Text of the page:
Aerofly FS2 Flight Simulator has always been my go-to VR flight sim for demoing VR to friends and family. It's incredibly easy to fly for beginners, it is visually spectacular, and it makes a great first impression as long as it doesn't scare them too much. I actually did have a neighbor scream out loud as I flew her a little too close to the Statue of Liberty!
As good as it already was, it just got better. In the latest free update, IPACS has added the ability to control items in the VR cockpit with touch controllers from both Oculus and Vive. I spent a few hours getting used to it this afternoon and found it to be compelling, but not universally useful.
The thing about flying airplanes is that there are many different ways of doing it. Consider as an example that there are airplanes with control yokes, and there are airplanes with control sticks. They each use different hand motions for control. The method IPACS chose to implement supports the yoke motions but not the control stick motions, so right away roughly a third of the planes in the FS2 hangar feel wrong.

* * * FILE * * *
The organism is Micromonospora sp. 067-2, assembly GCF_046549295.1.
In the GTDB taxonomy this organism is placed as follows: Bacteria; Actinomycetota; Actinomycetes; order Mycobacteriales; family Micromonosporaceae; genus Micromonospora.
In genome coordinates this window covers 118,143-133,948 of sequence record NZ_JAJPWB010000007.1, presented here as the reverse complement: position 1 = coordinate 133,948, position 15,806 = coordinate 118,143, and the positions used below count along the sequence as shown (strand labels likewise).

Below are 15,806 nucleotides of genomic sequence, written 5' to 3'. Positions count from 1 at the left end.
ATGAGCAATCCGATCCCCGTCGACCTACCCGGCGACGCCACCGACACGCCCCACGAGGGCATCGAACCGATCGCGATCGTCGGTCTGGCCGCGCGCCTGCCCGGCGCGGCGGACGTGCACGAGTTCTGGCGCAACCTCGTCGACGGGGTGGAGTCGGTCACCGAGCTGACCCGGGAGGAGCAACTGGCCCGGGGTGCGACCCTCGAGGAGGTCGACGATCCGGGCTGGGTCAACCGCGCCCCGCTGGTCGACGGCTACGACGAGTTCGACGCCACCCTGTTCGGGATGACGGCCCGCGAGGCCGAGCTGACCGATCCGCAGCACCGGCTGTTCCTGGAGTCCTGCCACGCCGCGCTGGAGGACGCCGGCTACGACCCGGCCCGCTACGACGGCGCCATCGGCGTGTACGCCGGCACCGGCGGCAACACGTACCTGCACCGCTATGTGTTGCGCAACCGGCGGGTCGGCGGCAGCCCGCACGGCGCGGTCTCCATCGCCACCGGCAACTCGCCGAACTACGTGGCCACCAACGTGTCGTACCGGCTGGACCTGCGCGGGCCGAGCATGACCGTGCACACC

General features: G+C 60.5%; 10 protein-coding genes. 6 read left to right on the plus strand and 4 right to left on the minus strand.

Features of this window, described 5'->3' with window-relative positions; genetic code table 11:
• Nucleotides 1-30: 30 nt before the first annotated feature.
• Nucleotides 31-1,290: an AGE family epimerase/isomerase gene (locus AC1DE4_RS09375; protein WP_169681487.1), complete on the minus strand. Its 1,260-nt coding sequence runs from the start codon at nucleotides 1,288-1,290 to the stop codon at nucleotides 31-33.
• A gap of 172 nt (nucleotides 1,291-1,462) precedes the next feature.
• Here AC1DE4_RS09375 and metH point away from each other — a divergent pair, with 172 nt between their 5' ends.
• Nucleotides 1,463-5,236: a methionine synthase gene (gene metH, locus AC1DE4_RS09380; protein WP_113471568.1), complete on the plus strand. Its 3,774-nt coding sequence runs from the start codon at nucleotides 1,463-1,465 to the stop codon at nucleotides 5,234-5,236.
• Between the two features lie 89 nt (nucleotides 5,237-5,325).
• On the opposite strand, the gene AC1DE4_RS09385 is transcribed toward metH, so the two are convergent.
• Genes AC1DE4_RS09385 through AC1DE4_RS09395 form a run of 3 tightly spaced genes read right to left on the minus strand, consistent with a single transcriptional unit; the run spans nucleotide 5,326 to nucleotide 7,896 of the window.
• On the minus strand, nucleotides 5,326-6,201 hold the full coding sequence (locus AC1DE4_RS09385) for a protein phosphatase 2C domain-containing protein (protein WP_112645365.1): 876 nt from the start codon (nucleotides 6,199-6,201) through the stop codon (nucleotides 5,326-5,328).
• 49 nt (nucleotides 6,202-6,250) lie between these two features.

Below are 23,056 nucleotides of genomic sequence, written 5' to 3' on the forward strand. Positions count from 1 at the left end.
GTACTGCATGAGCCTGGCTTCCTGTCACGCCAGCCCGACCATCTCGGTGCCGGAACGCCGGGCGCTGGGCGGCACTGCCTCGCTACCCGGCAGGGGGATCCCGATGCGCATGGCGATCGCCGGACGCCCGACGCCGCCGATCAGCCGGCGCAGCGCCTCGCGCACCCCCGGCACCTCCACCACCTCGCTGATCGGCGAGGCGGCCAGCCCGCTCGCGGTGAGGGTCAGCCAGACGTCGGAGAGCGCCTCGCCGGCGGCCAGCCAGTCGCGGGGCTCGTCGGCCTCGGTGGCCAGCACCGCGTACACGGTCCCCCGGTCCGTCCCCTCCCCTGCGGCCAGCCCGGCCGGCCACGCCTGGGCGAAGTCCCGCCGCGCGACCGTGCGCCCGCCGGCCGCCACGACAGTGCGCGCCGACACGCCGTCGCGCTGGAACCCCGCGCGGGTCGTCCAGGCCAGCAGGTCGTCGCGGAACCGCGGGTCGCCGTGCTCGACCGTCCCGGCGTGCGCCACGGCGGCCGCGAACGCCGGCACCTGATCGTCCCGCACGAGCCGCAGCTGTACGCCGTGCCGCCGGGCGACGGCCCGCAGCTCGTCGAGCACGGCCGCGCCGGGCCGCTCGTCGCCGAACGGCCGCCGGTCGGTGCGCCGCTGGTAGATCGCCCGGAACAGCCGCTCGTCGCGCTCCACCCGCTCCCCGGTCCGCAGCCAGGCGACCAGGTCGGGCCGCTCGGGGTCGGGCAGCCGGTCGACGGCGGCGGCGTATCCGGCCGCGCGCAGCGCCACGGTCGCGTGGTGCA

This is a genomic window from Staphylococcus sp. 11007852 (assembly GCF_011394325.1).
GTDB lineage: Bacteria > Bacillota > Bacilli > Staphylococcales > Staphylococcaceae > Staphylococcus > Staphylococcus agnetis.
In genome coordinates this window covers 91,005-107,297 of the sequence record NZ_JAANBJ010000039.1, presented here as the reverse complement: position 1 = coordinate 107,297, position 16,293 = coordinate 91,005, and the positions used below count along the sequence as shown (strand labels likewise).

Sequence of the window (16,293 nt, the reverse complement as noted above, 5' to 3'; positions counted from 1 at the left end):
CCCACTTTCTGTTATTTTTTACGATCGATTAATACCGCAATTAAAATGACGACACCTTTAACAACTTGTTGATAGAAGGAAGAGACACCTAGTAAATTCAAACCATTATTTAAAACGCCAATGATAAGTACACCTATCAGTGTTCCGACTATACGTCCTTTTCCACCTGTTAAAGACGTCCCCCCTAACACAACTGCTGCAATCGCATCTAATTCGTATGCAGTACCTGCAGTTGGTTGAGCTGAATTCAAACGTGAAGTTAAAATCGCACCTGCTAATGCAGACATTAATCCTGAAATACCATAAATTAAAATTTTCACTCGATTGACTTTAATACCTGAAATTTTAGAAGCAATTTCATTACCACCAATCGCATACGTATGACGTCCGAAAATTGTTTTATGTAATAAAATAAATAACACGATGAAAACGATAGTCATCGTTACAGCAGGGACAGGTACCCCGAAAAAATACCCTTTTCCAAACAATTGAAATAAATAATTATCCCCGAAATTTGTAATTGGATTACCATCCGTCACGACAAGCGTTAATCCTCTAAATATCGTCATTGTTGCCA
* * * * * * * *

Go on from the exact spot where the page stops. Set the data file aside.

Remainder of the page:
There is also the question of rudders. Not only do rudder pedals control the rudder, they also control the wheel brakes in the majority of modern airplanes. They are controlled by the pilot's feet; how do you do that with a touch controller? There is an answer to that too, but it really isn't satisfactory. Fortunately, while FS2 can be flown entirely with the touch controllers, it doesn't have to be. Existing external peripherals will still work.
HOTAS owners all just let out a deep sigh of relief, but all is not perfect. As I hinted at earlier, control stick airplanes aren't as well supported with the touch controllers as the more mundane yoke-controlled planes are, so non-HOTAS folks are going to be disappointed in a couple of ways, the worst of which is that there is no way to set the trim on an airplane that has a hat switch on the control stick to perform that function.
Still, what does work very, very well is using the touch controllers to turn knobs, flip switches, and move levers. When you get into working with autopilots and radios, that's a pretty important thing.